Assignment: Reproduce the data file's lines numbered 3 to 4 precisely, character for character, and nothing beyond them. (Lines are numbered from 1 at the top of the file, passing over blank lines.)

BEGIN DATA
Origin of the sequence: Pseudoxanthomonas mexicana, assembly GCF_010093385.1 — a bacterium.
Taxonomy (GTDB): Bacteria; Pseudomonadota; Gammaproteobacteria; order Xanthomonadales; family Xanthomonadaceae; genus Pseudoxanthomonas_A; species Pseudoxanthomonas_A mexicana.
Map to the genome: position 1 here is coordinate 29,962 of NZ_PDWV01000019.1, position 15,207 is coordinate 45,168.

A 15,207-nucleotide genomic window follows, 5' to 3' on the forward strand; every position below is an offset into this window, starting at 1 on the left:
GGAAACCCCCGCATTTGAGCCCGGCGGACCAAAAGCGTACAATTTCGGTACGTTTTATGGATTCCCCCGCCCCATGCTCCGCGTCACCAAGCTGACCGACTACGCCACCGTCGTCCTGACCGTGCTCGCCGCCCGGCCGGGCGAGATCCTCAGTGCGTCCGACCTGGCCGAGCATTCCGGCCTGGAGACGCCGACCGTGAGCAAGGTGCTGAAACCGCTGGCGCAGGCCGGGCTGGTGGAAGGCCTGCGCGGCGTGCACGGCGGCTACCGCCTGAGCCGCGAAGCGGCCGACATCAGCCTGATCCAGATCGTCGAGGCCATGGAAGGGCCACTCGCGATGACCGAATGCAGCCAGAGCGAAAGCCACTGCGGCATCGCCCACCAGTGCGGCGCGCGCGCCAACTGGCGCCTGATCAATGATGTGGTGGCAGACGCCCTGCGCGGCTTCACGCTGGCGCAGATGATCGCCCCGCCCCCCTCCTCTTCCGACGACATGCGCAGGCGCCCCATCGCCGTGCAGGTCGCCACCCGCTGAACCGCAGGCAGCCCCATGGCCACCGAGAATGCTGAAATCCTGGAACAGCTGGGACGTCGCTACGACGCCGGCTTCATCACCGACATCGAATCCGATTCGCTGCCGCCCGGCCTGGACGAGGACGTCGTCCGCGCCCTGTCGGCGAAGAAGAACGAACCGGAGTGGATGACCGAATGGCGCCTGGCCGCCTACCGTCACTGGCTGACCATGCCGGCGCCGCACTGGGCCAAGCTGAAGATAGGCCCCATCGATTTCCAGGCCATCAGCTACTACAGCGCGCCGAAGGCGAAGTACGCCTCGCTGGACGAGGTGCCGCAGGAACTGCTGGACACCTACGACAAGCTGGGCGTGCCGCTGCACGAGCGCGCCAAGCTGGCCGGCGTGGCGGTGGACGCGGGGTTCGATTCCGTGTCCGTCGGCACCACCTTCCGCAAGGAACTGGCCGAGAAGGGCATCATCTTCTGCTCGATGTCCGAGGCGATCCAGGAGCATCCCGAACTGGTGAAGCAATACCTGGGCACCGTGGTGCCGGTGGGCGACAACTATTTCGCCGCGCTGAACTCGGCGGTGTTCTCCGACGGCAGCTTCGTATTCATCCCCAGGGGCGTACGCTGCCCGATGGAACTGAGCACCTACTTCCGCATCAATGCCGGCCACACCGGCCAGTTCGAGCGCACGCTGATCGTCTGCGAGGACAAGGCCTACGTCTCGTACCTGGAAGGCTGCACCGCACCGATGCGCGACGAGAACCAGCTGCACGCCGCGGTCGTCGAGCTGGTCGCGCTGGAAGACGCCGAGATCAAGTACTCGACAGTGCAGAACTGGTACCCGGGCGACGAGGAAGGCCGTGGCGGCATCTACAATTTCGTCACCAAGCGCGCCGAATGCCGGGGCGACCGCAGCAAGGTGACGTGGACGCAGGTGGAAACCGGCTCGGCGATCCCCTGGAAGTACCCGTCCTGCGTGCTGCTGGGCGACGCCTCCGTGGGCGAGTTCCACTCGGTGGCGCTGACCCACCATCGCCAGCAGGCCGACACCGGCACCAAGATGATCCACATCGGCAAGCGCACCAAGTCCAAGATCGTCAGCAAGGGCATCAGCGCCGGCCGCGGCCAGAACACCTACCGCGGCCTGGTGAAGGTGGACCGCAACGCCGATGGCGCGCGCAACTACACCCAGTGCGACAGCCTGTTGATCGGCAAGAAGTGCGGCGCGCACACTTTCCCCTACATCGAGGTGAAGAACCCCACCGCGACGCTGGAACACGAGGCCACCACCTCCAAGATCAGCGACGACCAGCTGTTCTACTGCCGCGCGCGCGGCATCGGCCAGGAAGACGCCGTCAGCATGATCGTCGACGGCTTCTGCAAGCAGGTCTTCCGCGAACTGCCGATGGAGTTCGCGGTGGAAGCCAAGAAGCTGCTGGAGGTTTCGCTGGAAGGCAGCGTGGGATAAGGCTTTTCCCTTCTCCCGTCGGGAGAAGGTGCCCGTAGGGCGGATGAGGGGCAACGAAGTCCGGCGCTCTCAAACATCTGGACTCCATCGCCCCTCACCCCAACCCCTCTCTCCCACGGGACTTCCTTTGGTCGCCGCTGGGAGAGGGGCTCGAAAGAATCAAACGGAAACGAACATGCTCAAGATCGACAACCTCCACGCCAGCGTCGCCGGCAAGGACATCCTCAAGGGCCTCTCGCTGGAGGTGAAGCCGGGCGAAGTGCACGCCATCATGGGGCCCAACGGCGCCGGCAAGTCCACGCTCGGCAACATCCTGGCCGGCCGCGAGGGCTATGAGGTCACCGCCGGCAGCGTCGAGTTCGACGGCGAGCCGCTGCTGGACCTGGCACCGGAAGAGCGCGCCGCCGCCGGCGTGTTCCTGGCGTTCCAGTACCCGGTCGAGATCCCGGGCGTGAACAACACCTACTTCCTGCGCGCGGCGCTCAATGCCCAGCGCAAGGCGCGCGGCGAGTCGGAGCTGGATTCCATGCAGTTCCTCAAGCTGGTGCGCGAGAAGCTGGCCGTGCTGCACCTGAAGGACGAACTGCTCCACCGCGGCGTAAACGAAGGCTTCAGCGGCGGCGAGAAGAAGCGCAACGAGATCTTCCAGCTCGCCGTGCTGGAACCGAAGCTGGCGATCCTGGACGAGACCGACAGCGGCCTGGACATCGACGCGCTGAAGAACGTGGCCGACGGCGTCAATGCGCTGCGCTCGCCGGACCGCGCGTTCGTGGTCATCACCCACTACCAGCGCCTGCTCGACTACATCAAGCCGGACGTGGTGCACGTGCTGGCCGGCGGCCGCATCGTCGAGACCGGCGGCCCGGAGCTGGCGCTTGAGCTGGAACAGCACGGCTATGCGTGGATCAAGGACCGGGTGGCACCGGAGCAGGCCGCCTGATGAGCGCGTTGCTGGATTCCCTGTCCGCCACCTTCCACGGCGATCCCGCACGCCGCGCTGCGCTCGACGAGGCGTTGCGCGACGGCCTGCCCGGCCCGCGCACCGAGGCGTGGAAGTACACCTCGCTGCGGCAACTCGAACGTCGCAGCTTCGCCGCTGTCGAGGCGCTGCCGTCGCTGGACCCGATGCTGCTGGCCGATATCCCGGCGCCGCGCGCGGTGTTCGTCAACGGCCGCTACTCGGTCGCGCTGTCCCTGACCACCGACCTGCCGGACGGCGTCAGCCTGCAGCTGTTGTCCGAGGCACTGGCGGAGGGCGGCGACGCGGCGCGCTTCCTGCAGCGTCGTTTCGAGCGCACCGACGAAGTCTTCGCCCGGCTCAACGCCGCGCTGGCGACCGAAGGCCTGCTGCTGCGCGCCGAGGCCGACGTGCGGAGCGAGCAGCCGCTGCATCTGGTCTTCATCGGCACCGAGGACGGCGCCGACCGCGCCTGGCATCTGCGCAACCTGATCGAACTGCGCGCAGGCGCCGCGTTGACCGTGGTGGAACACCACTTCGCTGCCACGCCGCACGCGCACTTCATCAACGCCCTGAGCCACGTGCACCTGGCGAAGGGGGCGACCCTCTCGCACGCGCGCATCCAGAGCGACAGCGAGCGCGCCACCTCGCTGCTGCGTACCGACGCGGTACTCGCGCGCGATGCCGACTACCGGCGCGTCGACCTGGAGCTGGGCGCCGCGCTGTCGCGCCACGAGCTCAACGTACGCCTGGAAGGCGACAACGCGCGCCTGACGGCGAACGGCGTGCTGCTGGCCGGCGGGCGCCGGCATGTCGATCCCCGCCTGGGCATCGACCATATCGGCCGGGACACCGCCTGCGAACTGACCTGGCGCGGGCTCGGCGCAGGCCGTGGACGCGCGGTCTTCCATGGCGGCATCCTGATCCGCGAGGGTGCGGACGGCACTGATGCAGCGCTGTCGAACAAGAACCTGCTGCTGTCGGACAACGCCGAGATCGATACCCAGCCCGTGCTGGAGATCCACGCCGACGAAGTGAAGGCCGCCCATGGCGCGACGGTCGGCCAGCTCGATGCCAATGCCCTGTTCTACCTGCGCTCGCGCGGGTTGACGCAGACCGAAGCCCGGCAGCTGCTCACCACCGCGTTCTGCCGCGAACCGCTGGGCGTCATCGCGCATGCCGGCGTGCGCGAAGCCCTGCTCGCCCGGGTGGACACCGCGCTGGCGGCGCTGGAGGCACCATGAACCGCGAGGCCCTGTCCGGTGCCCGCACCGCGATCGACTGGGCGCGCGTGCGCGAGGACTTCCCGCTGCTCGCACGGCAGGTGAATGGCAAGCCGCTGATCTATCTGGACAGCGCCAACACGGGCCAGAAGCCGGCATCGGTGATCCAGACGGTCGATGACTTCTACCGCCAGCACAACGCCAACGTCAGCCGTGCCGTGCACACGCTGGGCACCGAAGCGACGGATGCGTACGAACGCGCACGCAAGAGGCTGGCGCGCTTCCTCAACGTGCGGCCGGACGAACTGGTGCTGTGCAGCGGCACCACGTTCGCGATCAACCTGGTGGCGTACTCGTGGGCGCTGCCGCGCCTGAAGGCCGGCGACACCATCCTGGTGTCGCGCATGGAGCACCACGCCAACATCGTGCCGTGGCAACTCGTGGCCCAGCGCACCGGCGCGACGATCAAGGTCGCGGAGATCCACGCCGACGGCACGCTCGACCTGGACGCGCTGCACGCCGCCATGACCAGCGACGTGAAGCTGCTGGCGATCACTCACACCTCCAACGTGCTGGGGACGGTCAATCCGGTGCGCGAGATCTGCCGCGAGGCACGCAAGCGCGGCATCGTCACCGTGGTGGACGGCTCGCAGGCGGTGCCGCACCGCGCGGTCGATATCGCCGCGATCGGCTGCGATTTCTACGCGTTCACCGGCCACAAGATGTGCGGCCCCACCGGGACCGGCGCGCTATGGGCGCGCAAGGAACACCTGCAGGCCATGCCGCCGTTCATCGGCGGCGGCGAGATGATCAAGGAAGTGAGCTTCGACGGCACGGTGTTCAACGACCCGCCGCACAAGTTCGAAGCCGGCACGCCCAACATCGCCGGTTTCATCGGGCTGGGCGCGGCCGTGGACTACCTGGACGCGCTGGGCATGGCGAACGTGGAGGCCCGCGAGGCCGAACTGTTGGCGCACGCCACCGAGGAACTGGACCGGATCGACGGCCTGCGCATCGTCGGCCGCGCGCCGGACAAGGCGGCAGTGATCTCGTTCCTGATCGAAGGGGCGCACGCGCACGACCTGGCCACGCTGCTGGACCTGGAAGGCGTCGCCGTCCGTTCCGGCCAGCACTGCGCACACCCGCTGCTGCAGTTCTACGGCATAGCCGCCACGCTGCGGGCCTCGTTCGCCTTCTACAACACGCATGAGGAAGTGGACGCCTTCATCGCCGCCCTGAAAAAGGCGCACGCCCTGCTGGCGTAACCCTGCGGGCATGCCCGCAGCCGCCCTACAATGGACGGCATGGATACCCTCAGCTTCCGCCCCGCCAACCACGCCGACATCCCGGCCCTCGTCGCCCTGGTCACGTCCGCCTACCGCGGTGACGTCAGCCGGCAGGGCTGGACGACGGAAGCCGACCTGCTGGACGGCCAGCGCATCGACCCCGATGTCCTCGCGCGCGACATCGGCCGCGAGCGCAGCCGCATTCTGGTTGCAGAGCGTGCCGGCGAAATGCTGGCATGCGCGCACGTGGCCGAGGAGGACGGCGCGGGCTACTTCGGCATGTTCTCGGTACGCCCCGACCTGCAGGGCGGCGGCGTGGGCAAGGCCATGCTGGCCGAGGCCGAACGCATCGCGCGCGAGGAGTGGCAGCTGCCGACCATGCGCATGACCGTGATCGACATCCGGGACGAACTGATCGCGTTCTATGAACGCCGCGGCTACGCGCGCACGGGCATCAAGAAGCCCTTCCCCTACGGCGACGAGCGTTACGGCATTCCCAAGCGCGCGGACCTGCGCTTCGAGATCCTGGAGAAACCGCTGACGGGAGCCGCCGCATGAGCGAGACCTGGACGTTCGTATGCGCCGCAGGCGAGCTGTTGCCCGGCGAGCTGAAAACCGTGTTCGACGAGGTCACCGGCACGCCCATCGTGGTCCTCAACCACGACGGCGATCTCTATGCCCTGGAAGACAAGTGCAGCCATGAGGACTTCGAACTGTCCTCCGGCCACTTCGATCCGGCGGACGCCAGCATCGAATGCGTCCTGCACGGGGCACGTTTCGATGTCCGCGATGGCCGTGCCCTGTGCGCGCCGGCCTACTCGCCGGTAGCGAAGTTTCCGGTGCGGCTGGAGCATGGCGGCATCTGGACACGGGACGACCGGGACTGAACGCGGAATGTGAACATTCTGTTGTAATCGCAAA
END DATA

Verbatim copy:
Map to the genome: position 1 here is coordinate 29,962 of NZ_PDWV01000019.1, position 15,207 is coordinate 45,168.

A 15,207-nucleotide genomic window follows, 5' to 3' on the forward strand; every position below is an offset into this window, starting at 1 on the left: